Tuesday, July 24, 2012

My Anthem Lit Top 10

Asking a choir director what is favorite anthem is, is like asking a parent who their favorite child is.  I can't pick just one.  In practice, I often say to my choir, "This one's my favorite!"  But then I clarify by nameing the season or style period.  This list is just as much for me as it is for you, but here's my current Anthem Literature Top 10, some easy, some hard, all good:

Be Not Afraid, Taylor Davis
This anthem became "all the rage" when I was living in Louisana a few years ago.  Partly because Taylor Davis went to school at Cenenary in LA, but also because it's a beautliful setting of Isaiah 43:1-7.  It's become a staple for me on Confirmation Sunday.  With the text flowing on how God is with us and loves us always, you can't go wrong.  Definitely a tear-jerker, but so worth doing.  It's also very accessible for any choir, the kind of anthem that's a snap to learn but makes your choir sound like a million bucks.  My favorite kind of anthem.

How Can I Keep From Singing, Craig Gilpin
This raucous gospel setting of a beloved text is a favorite of mine for my youth choirs.  The three part mixed is easy to learn with some great solos.  My pianists have loved to play it as well!  Just be prepared to clap with it.  You can't do it without the claps.

Followers of the Lamb, Edwin R. Ferguson
A fun setting of the shaker tune by the same name, this anthem isn't the easiest to learn.  It stretches to 6 parts at times, but when a choir nails it, they never forget it.

The Lord is My Shepherd, John Rutter
I first sang Rutter's Requiem in highschool and the tenor line at the end of his Psalm 23 setting has stuck with me ever since, the voice writing at "and I will dwell in the house of the Lord, forever ..." has to be one of the finest choral passages ever written.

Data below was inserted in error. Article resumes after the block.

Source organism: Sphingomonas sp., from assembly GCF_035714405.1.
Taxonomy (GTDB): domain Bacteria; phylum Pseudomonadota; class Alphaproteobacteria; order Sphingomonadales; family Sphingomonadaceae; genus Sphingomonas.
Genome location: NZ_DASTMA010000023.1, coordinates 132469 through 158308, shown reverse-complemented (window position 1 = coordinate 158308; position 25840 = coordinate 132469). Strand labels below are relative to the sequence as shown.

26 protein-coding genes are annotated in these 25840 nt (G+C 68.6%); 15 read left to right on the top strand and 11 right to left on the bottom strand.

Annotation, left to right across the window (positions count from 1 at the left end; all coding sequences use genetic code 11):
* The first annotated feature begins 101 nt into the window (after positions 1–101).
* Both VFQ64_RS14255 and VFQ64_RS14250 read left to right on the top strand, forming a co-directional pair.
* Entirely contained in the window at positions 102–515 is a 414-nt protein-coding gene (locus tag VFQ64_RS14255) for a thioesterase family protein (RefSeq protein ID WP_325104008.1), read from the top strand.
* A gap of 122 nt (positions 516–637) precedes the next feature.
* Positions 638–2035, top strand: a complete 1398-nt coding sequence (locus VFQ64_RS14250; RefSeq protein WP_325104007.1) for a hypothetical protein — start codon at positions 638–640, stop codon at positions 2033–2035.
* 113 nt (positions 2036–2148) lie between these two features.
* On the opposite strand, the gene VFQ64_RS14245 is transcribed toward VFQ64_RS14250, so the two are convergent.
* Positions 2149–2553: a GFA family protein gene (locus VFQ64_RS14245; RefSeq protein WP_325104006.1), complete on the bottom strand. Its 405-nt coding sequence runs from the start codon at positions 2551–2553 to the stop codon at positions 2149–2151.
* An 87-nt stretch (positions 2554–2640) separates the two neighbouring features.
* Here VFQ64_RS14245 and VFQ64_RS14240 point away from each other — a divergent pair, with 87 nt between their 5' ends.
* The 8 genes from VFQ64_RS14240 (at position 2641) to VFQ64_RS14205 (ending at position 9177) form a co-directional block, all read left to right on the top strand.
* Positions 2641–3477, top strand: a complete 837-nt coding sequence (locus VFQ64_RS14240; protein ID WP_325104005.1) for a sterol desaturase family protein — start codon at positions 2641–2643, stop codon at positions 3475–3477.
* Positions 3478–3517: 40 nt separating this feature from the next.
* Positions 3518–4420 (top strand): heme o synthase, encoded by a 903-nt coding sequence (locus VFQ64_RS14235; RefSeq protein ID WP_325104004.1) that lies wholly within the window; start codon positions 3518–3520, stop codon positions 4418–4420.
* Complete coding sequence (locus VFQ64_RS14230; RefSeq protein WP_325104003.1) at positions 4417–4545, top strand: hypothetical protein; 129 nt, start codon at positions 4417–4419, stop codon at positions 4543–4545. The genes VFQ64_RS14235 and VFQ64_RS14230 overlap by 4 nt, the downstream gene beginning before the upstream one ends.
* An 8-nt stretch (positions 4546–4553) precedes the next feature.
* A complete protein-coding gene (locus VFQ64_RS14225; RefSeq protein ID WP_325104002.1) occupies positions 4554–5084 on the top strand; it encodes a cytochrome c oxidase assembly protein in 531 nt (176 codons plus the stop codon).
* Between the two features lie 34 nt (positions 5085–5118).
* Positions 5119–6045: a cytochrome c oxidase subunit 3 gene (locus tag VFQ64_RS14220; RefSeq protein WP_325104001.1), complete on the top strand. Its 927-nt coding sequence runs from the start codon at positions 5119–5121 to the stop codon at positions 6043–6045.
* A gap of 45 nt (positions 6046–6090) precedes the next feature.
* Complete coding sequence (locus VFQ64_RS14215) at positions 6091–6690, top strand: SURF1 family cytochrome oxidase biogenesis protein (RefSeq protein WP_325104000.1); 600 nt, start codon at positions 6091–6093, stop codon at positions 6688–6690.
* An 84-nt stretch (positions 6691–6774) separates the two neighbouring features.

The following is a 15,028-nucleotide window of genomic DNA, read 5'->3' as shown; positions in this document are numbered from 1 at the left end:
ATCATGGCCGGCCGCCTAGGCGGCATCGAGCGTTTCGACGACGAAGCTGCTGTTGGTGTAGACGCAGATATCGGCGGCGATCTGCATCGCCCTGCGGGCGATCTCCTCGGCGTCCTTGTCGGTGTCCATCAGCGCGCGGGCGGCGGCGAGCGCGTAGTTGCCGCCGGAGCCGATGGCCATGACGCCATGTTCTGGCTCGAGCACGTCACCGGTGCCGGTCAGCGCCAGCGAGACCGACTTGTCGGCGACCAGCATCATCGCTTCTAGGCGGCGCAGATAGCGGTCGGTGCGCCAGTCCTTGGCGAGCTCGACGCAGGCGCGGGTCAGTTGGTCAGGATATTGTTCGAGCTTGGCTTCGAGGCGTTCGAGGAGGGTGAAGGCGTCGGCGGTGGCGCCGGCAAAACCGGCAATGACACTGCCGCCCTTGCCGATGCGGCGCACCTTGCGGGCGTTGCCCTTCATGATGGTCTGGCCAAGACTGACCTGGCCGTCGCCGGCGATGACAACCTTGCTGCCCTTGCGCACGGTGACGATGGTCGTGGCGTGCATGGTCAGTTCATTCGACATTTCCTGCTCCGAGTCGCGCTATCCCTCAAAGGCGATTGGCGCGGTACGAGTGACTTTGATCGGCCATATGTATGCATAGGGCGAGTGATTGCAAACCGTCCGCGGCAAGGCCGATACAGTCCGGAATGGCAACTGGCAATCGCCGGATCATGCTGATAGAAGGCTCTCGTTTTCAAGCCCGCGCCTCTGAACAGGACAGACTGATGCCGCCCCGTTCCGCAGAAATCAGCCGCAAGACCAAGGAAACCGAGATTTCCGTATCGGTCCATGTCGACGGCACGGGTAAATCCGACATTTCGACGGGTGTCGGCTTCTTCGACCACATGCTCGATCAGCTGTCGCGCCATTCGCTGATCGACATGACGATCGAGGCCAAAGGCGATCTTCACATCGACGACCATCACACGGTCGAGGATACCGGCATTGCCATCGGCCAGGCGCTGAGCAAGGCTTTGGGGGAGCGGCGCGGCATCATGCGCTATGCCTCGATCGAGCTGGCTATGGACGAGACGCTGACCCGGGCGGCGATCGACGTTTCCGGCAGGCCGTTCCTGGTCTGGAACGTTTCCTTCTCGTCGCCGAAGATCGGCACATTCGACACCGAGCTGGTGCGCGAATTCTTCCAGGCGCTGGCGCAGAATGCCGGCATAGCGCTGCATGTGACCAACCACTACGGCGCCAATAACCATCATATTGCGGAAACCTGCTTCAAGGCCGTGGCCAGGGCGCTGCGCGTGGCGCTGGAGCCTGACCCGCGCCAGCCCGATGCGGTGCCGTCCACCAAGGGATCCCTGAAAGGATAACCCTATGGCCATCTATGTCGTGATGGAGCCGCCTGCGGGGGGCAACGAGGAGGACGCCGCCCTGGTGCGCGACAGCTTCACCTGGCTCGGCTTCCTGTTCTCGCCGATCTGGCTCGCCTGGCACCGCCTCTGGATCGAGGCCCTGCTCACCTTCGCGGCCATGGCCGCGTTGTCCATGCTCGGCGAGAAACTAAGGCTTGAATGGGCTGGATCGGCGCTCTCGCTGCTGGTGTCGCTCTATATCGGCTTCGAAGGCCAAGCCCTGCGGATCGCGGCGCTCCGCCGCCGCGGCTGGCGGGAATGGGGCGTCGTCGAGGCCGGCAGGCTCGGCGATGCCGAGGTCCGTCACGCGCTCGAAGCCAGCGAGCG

Draw the Circle Wide, Mark Miller
I discovered this gem, text by Gordon Light, when the most recent UMC hymnal supplement, Worship and Song was published last March.  The message of inclusivity is relevant to our time.  We chose this as part of our stewarship emphasis last fall, and jammed our choir loft with our youth and adult choirs to sing it right.  It's pure joy.

What Does the Lord Require of You?, Mark Miller
A very dramatic anthem on Micah 6:8, it builds from an alto recitative to gospel chorus to baroque imitation back to gospel.  It's a little tougher than some with lots of rhythmic technique and a high B in the soprano toward the end, but it's wicked fun to sing (and conduct).  If you have a band, so much the better.  Your church will thank you for offering this one in worship.  And you just can't go wrong with Micah 6:8, ever.  Sing it every week!

With A Voice of Singing, Martin Shaw
I'm pretty sure I've auditioned for two different jobs with this anthem.  It's a bright anthem for organ and choir, and it needs to go fast.  That's half the fun ... How fast can you take this anthem with your choir and still understand the words?  That's how fast it should be.  The imitative sections are also perfect for introducing techniques important to the Renaissance and Baroque style periods.

Keep Your Lamps, Andre Thomas
I do this anthem the first Sunday every Advent season.  This spiritual setting really encompases already/not yet feeling of the season, the shout from John the Baptist to get ready as well as the words of Christ that you'll never know the time or the hour when salvation will greet you.  The dark minor key, done A Cappella with percussion makes this one unforgettable and an easy fave for your choir.  Our youth choir here loves this anthem.

Creation Will Be At Peace, J. Paul Williams and Anna Laura Page
A beautiful reflection on Isaiah 11, this anthem is amazingly worshipful.  I've offered it in worship with the optional handbell accompaniment.  I find myself singing it to myself often.

God So Loved the World, John Stainer
Truly, no lie, this is my favorite anthem of all time.  This setting of John 3:16-17 is at the center of John Stainer's oratorio The Crucifixion.  It's a peaceful spot in the middle of a real, visceral, reflection on Christ's ultimate sacrifice for us.  I program it in worship every Lenten season.

Honorable Mention:
The Lord Bless You and Keep You, Peter C. Lutkin
Every choir director knows this one.  Every choir member also knows this one.  And there's a reason for that - it's really good, and really accesible for choirs of all skill levels.  I've been singing it since high school, like most choir members, and I love closing concerts with it.  Just like I'll close this list with it!